It’s a sorry thing to have to say, but I’m not one of those people who in the name of political correctness recoil at generalizations. If you could say most White people in the American South, in the pre-Civil Rights era, if you could say most of them were mean, White racist supremacists, very few people would take issue with that quote-unquote “generalization”. But the moment you use exactly those same terms to describe Israel or Israelis, it suddenly becomes politically incorrect. I disagree. If you want to understand the Israeli mentality, these are the Palestinians or Arabs or Muslims, it’s very easy for an American to understand: just look at Alabama, Mississippi and all the other southern States in the pre-Civil Rights era. That’s the mentality. That’s the Israeli mentality. And Mr. Netanyahu, in his mindset, he’s not very much different from a George Wallace or a Lester Maddox, with those who remember that era.

Jimmy Dore: So let me ask you: the Jewish people or the people of Israel, do they not see the tremendous irony that’s actually being played out right now, that the Israeli State was invented as a safe haven for the Jewish people because they’ve been persecuted, and now they turn around, and for the last couple of decades they’ve been doing the exact same thing or a very horrible thing, not the exact same thing, but a very similar thing to the Palestinian people, you know, making them be second-class citizens, stripping them of rights, controlling their movements in and out of wherever they go, and also having economic blockades and medical blockades… And you know, like we’ve said, it’s an open-air prison. Do they really miss the irony of that? Do they not see that?

Norman Finkelstein: Yes, I do think they don’t see it. I do think they miss the irony. First of all, remember that a large portion of Europeans who came to the United States, the Pilgrims, the Puritans, they were fleeing religious persecution. And then they proceeded to inflict a really quite grotesque crimes on the indigenous population when they came here. The fact of the matter is just as the European settlers, White settlers who came here, the Euro-Americans, they couldn’t conceive the domestic population, the indigenous population, they couldn’t conceive them as being human beings of the same order as themselves. They were savages. And in the same way, the Israeli people can’t conceive Arabs or Muslims as being on the same moral order as themselves. They’re terrorists or they’re savages. So I think it’s correct to say that they don’t see anything awry in the way they’re carrying on.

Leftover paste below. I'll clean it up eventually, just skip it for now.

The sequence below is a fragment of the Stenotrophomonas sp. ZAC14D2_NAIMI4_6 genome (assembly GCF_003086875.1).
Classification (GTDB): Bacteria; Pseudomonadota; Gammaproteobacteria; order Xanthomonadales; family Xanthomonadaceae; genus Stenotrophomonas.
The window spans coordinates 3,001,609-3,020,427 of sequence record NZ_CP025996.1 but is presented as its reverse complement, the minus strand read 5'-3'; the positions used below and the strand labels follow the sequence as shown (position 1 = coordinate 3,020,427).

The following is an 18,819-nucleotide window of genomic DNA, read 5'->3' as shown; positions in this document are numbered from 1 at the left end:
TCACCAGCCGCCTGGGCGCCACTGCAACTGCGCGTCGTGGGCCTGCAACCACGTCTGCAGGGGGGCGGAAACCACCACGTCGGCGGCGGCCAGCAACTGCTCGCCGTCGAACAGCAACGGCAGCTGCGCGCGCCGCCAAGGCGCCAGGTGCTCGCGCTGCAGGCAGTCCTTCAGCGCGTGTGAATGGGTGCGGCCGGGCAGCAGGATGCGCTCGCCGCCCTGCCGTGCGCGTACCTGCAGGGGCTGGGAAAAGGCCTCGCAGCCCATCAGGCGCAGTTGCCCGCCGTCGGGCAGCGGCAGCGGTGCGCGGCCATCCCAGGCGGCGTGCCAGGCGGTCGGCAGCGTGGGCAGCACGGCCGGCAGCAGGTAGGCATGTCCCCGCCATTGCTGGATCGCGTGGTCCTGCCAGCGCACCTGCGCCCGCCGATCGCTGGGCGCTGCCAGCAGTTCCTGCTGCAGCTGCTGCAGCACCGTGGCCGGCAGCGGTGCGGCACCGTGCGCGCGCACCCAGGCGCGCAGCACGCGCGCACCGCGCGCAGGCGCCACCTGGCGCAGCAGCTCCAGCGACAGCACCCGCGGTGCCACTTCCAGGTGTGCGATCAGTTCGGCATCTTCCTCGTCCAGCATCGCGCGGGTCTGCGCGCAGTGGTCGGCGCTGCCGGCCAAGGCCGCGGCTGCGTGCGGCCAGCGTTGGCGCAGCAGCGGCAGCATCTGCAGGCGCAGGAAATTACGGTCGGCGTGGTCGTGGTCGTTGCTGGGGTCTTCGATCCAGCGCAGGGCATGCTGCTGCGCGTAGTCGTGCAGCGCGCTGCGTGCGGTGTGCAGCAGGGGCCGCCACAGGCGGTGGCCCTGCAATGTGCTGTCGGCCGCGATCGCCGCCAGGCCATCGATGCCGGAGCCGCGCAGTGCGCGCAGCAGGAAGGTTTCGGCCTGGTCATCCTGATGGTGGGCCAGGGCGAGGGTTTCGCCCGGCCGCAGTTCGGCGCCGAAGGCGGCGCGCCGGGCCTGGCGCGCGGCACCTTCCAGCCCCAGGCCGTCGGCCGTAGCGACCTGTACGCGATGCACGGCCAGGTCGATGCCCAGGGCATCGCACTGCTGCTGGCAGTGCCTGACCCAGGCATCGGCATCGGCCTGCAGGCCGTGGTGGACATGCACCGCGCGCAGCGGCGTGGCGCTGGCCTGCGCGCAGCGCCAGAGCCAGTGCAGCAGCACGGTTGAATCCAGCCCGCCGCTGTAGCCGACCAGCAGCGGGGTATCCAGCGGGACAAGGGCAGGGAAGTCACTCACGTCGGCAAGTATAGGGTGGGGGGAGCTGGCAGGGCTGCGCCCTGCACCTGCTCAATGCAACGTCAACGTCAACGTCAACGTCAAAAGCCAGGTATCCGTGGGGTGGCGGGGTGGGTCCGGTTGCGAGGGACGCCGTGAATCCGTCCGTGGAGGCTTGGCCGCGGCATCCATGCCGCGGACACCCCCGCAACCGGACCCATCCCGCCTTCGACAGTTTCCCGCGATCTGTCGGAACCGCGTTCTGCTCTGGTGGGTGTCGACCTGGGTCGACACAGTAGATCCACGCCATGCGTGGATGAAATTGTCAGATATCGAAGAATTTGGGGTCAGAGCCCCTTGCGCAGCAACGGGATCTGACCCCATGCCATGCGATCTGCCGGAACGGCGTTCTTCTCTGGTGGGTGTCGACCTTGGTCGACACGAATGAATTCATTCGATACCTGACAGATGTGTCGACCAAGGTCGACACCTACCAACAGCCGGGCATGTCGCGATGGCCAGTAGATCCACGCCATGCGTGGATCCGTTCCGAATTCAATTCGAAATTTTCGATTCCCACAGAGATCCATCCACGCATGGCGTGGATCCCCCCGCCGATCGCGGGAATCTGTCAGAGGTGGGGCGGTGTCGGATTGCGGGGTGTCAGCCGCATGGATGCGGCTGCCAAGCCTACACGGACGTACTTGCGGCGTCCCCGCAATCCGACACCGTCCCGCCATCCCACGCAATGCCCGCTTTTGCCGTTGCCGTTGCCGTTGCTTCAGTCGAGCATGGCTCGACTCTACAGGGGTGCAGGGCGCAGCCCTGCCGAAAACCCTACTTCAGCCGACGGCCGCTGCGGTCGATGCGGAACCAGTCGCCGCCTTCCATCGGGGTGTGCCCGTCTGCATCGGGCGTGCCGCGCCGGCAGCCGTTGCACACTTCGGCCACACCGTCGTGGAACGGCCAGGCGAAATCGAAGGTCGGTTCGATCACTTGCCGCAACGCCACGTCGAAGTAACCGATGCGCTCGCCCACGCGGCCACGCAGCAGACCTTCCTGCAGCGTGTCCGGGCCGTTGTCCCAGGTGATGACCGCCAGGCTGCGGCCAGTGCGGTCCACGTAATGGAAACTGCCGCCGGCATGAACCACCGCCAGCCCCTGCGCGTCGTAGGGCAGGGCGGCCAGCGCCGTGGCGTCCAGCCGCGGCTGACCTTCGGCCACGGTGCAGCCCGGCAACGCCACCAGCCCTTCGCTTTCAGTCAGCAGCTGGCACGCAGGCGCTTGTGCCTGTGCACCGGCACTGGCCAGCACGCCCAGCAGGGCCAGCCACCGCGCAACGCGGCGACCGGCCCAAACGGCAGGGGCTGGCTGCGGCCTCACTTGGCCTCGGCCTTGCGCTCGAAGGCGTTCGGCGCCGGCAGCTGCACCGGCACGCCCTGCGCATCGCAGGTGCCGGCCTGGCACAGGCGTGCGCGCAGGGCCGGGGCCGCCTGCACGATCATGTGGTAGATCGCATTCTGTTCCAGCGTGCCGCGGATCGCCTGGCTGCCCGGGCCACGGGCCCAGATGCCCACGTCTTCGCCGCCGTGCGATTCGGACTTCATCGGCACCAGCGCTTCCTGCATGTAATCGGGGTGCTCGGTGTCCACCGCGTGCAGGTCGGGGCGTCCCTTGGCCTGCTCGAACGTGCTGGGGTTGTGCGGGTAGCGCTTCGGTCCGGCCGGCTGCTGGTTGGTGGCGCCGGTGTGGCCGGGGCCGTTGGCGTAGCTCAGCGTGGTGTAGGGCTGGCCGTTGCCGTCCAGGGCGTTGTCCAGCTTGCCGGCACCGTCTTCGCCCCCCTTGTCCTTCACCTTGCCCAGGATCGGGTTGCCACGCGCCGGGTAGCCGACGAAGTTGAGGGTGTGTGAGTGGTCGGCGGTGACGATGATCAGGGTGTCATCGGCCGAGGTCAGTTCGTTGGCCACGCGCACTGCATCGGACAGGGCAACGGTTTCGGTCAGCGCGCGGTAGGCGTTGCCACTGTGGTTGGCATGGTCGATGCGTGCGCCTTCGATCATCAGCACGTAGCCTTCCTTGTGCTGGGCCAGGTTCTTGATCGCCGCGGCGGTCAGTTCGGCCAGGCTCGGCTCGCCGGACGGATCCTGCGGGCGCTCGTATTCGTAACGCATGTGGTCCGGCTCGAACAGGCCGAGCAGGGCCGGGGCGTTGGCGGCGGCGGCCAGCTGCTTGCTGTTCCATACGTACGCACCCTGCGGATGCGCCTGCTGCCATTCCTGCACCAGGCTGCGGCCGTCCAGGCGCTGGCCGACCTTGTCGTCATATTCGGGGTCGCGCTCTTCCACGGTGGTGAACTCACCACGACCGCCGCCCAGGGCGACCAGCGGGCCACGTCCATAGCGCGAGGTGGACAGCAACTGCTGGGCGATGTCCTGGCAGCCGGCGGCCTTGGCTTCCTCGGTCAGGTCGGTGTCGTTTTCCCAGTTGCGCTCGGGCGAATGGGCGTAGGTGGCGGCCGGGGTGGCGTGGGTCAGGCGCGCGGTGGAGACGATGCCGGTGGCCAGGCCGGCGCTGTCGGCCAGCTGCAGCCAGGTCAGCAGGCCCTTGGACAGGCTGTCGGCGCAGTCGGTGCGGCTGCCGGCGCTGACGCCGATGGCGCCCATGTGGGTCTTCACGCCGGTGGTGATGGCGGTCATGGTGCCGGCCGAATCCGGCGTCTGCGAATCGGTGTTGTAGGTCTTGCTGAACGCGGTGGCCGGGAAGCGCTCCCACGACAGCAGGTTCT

In fact, if you read most of the testimonies of Israelis on the situation there, most Israelis haven’t the slightest of interest in what goes on in the West Bank and Gaza. They live very good lives, they have a very high standard of living, they travel a lot, but for them, the West Bank and Gaza are far-off distant, almost exotic places for Israelis. I know that might come as a surprise, but remember, for example, when I was growing up living in New York City, it’s a compact city as I suppose you know, 99% of White New Yorkers talked about Harlem, were terrified of Harlem, but had never stepped foot in Harlem. They had never seen it, let alone physically placed themselves there. And there was a funny thing back then, when Europeans came over, visitors, you know, young people, you’d ask them where do you live, and they would all say “Harlem, of course”, [Laughter], yeah, because Harlem was exciting, you know, it was clubs, it was jazz… But for White New Yorkers, Harlem was some sight of terror. “Harlem?! You live in Harlem?! Oh my God!”

And I remember when I first went over to the Occupied Territories in 1988, I lived with some families in the West Bank, and when I told Israelis “You know, I went to the West Bank”, they’d say “You went to the West Bank?!” I mean their eyes buldged.  It’s a foreign place to them.